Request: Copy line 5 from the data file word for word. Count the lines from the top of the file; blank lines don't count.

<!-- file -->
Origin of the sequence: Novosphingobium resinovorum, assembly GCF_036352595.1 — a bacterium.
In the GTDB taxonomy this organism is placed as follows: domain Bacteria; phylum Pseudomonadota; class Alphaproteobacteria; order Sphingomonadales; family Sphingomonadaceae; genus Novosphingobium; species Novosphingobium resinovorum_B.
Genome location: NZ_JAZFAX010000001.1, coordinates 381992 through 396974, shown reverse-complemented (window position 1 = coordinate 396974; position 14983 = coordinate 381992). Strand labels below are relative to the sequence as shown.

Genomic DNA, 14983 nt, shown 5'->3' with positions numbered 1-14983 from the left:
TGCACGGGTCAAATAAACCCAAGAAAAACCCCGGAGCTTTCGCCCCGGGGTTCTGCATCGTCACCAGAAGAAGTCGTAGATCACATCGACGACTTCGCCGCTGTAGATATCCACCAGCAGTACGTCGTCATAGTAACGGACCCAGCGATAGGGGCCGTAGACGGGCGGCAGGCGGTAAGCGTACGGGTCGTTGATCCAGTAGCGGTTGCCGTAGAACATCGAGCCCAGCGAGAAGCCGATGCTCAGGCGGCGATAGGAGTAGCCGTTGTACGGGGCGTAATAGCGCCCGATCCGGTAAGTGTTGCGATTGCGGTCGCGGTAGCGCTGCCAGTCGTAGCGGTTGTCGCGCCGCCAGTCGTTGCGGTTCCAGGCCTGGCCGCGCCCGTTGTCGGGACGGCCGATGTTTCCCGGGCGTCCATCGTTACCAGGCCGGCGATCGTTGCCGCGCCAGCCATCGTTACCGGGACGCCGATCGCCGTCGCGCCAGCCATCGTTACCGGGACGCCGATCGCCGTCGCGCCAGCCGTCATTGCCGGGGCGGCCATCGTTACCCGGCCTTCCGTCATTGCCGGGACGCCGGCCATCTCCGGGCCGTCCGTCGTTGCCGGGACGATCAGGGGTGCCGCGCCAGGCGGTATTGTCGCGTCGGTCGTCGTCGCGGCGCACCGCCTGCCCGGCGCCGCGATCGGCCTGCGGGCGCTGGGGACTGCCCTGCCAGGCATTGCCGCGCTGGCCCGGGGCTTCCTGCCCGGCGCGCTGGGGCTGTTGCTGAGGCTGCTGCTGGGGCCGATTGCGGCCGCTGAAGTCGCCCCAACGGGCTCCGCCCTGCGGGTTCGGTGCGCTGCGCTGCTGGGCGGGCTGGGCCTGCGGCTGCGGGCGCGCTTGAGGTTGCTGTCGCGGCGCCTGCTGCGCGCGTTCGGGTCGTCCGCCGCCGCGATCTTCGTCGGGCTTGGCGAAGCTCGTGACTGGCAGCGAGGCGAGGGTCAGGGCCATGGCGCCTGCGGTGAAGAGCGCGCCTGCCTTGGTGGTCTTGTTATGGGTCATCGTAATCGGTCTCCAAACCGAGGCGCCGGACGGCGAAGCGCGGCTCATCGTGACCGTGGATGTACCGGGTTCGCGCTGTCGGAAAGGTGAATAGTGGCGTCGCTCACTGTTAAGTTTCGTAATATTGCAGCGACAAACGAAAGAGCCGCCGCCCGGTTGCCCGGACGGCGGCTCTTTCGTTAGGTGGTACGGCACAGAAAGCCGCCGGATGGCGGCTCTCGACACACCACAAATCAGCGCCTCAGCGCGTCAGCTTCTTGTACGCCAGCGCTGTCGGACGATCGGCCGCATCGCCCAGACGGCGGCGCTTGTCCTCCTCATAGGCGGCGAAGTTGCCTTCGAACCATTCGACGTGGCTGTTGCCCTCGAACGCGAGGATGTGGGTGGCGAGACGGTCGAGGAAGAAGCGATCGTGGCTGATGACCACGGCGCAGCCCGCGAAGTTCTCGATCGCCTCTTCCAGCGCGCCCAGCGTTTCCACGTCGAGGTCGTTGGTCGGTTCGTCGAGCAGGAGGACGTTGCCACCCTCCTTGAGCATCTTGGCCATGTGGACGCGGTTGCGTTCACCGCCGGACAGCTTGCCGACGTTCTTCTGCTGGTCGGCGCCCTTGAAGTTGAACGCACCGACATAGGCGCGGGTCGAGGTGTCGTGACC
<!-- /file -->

TGCACGGGTCAAATAAACCCAAGAAAAACCCCGGAGCTTTCGCCCCGGGGTTCTGCATCGTCACCAGAAGAAGTCGTAGATCACATCGACGACTTCGCCGCTGTAGATATCCACCAGCAGTACGTCGTCATAGTAACGGACCCAGCGATAGGGGCCGTAGACGGGCGGCAGGCGGTAAGCGTACGGGTCGTTGATCCAGTAGCGGTTGCCGTAGAACATCGAGCCCAGCGAGAAGCCGATGCTCAGGCGGCGATAGGAGTAGCCGTTGTACGGGGCGTAATAGCGCCCGATCCGGTAAGTGTTGCGATTGCGGTCGCGGTAGCGCTGCCAGTCGTAGCGGTTGTCGCGCCGCCAGTCGTTGCGGTTCCAGGCCTGGCCGCGCCCGTTGTCGGGACGGCCGATGTTTCCCGGGCGTCCATCGTTACCAGGCCGGCGATCGTTGCCGCGCCAGCCATCGTTACCGGGACGCCGATCGCCGTCGCGCCAGCCATCGTTACCGGGACGCCGATCGCCGTCGCGCCAGCCGTCATTGCCGGGGCGGCCATCGTTACCCGGCCTTCCGTCATTGCCGGGACGCCGGCCATCTCCGGGCCGTCCGTCGTTGCCGGGACGATCAGGGGTGCCGCGCCAGGCGGTATTGTCGCGTCGGTCGTCGTCGCGGCGCACCGCCTGCCCGGCGCCGCGATCGGCCTGCGGGCGCTGGGGACTGCCCTGCCAGGCATTGCCGCGCTGGCCCGGGGCTTCCTGCCCGGCGCGCTGGGGCTGTTGCTGAGGCTGCTGCTGGGGCCGATTGCGGCCGCTGAAGTCGCCCCAACGGGCTCCGCCCTGCGGGTTCGGTGCGCTGCGCTGCTGGGCGGGCTGGGCCTGCGGCTGCGGGCGCGCTTGAGGTTGCTGTCGCGGCGCCTGCTGCGCGCGTTCGGGTCGTCCGCCGCCGCGATCTTCGTCGGGCTTGGCGAAGCTCGTGACTGGCAGCGAGGCGAGGGTCAGGGCCATGGCGCCTGCGGTGAAGAGCGCGCCTGCCTTGGTGGTCTTGTTATGGGTCATCGTAATCGGTCTCCAAACCGAGGCGCCGGACGGCGAAGCGCGGCTCATCGTGACCGTGGATGTACCGGGTTCGCGCTGTCGGAAAGGTGAATAGTGGCGTCGCTCACTGTTAAGTTTCGTAATATTGCAGCGACAAACGAAAGAGCCGCCGCCCGGTTGCCCGGACGGCGGCTCTTTCGTTAGGTGGTACGGCACAGAAAGCCGCCGGATGGCGGCTCTCGACACACCACAAATCAGCGCCTCAGCGCGTCAGCTTCTTGTACGCCAGCGCTGTCGGACGATCGGCCGCATCGCCCAGACGGCGGCGCTTGTCCTCCTCATAGGCGGCGAAGTTGCCTTCGAACCATTCGACGTGGCTGTTGCCCTCGAACGCGAGGATGTGGGTGGCGAGACGGTCGAGGAAGAAGCGATCGTGGCTGATGACCACGGCGCAGCCCGCGAAGTTCTCGATCGCCTCTTCCAGCGCGCCCAGCGTTTCCACGTCGAGGTCGTTGGTCGGTTCGTCGAGCAGGAGGACGTTGCCACCCTCCTTGAGCATCTTGGCCATGTGGACGCGGTTGCGTTCACCGCCGGACAGCTTGCCGACGTTCTTCTGCTGGTCGGCGCCCTTGAAGTTGAACGCACCGACATAGGCGCGGGTCGAGGTGTCGTGACC